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Shout Out / Psycho-Pass

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  • The show makes mentions to mythology, philosophy, music and theatre, especially through Makishima.
  • The Sibyl System is possibly a reference to the prophetesses from Greek Mythology.
  • The name on the OS disc used by the killer in Episode 3 has Johnny Mnemonic written on it.
  • Talisman's stage in Episode 4 is set on a turtle swimming through space, atop elephants.
  • Some of the Avatars seen in episode 4 are shout-outs as well. Spooky Boogie's handle and Halloween Town-esque Commfield recall The Nightmare Before Christmas, while Melancholia looks an awful like the Ted Kord Blue Beetle. At the meetup, there is also someone whose costume is Rorschach.
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  • Rikako's murder of Yoshika Okubo in Episode 6 is explicitly inspired by the death of Lavinia in Titus Andronicus. Twelfth Night and Macbeth are also discussed.
  • The entire story arc inside the girl's school is basically, down to the details, a summary of the plot and setting of Kara no Shoujo, a fairly famous detective-based visual novel.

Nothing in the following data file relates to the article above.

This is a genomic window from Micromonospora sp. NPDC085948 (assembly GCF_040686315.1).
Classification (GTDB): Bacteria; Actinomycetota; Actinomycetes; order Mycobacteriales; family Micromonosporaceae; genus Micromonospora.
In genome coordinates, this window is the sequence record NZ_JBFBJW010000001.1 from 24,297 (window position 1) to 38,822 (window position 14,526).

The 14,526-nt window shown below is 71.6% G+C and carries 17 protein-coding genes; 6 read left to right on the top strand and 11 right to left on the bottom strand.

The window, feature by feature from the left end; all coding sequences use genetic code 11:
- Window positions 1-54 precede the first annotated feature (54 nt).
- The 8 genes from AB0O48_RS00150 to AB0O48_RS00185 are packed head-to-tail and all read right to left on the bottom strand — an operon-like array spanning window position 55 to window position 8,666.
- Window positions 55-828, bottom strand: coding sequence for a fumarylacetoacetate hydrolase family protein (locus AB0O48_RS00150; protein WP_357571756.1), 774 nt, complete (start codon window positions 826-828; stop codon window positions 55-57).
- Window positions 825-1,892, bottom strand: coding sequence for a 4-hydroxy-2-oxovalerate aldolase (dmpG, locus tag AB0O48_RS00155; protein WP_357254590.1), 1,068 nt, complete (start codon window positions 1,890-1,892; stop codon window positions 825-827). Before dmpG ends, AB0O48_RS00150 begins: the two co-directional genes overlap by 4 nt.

• The tattooed criminal in the detention center who helped Shinya identify the killer in Episode 8 looked like tattoo artist and model, Rick "Zombie Boy" Genest.
  • The house that Professor Saiga lived is based from the Fallingwater designed by Frank Lloyd Wright.
  • Senguji's hobby and motivations for pursuing it make him an up-to-date Count Mecha.
  • One of Senguji's hunting dogs was named Lovecraft, and the other one is named Kafka.
  • Episode titles make few references as well. What makes this a bit weird is that while one arc only makes references to one source, all of the episodes may not make a Shout-Out.
    • Episodes concerning Rikako Oryou reference Hamlet (e.g. "The Rest Is Silence").
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    • Episodes concerning Senguji Toyohisa reference The Bible (e.g. "The Fruit Of Paradise").
  • The glorious Ninth has been the music of choice for other sociopaths.